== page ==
With the DEC set, then get the RA setting circles in the right spot.
Always check with your instruction manual, as one row of numbers is for the northern hemisphere, and the other for the southern. The instruction manual will tell you which set is for which – and using the wrong set will result in you pointing in the opposite direction.
Using the correct set of numbers, move the circle until the arrow is pointed at 18h, and then using the increment lines between 18h and 19h, get it as close to 36m as possible.
If you have both setting circles on the correct coordinates for Vega, then you are now calibrated and are ready to go to M 13.
Moving it to Your Target
It can be done in any order, but start with one coordinate, make sure it’s correct on the dial, lock it, and then move the other until the object comes into view.
Remember to use as wide of an eyepiece as possible to account for being off by a degree or two. A square degree covers a small patch of the sky (the equivalent of 4 minutes in RA), and a 10 minute difference in RA is 2.5 degrees across. Take into account for how wide of a field your eyepiece covers.
Declination– in this case of finding M 13 from Vega, M 13 is 2 degrees south of Vega in Declination, so make sure when you slew the telescope from 38 to 36, your tube is moving south, not north! Your Dec. reading should now read +36°, and at 27′ it should be close to half way between +36 and +37.
just remember, in the Northern hemisphere… if the desired DEC coordinate is higher than the initial calibrated object, then you’re slewing north, and if the number is lower, or goes down into the negative number territories, then you’re slewing south
Right Ascension – The hour order of RA coordinates are in the same east to west direction as Earth’s rotation. For example, using the RA hour coordinate of 5h, anything numerically higher (6h, 7h, so on…) is east, and anything lower is west. That’s because with any respective hour coordinate, anything lower rises and sets before, and anything higher rises and sets after. Once you get up to an RA of 23h 59m 59s, then the RA value resets back to zero as you move east through the coordinates.
Since Vega is at 18h and M 13 is at 16h, that means you need to move it west. Move the telescope until the arrow is pointed at 16h, and using the increment lines between 16 and 17, as close to 41m as possible.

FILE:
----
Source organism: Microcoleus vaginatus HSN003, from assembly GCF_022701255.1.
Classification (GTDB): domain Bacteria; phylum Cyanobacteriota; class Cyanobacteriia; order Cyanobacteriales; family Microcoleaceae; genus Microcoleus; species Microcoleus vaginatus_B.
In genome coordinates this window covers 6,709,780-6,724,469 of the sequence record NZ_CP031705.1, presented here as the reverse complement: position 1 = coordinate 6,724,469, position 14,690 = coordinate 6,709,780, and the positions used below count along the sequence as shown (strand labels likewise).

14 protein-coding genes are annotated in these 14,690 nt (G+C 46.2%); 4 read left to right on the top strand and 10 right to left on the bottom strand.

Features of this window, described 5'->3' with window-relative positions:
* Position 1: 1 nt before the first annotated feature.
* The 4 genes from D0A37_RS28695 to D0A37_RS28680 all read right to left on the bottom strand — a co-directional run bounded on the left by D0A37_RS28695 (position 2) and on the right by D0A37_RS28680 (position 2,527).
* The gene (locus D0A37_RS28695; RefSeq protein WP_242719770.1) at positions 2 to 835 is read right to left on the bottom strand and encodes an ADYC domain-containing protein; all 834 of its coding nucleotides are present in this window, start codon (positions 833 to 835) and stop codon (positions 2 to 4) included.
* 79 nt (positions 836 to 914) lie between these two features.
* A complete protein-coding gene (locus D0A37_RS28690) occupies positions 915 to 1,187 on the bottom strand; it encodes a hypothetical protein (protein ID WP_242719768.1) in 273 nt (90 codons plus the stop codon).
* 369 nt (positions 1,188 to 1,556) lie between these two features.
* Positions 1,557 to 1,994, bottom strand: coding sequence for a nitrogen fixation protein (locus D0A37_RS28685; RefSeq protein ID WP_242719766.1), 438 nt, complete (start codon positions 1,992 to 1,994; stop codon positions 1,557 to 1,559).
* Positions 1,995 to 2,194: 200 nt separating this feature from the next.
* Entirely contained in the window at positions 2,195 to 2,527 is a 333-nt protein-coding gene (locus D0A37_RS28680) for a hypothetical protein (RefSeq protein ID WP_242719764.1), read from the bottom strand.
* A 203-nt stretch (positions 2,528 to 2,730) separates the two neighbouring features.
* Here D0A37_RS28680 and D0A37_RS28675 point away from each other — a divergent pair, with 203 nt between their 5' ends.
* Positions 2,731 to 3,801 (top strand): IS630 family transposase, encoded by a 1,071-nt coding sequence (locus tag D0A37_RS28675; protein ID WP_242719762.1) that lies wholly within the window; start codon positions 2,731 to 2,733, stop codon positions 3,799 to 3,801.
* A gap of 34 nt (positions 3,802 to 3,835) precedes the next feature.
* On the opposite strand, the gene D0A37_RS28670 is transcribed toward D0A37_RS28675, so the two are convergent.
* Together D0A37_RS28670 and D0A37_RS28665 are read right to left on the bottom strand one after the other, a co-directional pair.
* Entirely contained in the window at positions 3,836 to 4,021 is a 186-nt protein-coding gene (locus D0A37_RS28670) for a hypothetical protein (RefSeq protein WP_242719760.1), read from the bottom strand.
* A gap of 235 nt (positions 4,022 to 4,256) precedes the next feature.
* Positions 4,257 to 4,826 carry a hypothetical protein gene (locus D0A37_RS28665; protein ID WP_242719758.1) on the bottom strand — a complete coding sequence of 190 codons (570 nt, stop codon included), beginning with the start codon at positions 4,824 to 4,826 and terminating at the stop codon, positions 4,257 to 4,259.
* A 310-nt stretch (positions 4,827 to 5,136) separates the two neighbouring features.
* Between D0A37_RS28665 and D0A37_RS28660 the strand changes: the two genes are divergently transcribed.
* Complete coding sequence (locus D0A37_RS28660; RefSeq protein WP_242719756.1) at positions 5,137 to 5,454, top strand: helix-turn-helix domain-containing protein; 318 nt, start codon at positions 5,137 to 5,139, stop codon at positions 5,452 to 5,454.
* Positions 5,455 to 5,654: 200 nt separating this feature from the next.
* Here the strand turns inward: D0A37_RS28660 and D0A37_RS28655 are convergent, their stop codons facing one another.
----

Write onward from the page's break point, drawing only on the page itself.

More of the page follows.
At this point, if you did it correctly, you should be able to see the star cluster come into view!
If you don’t see what you’re looking for, it could be due to poor polar alignment, or errors in moving the setting circles during calibration, to errors in reading them, or you may have confused the RA hour angles between north and south due to the two sets of numbers.
Remember that you can always go back to your calibration star, reset the circles, and try again!
Calibrating During the Day Time
Let’s say you want to check out Venus during the day or try for a bright enough star, but you have no calibration stars to work with… well wait… actually you do – it’s the Sun!
Assuming that you have gotten your mount as aligned with your celestial pole as much as possible and that you have a proper filter, you can slew your scope to the Sun, and then calibrate the setting circles based on the RA/DEC position the Sun is in on that given moment – stargazing apps are good for that. IF the Moon is visible enough, you can do the same thing as well if you don’t want to use the Sun.
Once you have calibrated with the Sun/Moon, then do the same technique with the setting circles that you would do at night – start with the DEC, then move along the RA until you spot it. Venus should easily be seen through the finder scope, while Jupiter and Sirius are difficult but possible with a large enough finder. Bright stars like Arcturus and Vega are almost impossible through finders, but if the actual scope is big enough, and if you’re accurate enough, then after locking it on the DEC axis, you should be able to find it along just the RA axis. You should have already made sure the scope was focused when calibrating to the Sun/Moon – otherwise you won’t see any sharp points of light at all.
Using the setting circles may be a long task, but when practicing them and getting them done right, it makes finding any deep sky object much easier! You’ll find many things you couldn’t otherwise find by simple eyeballing techniques!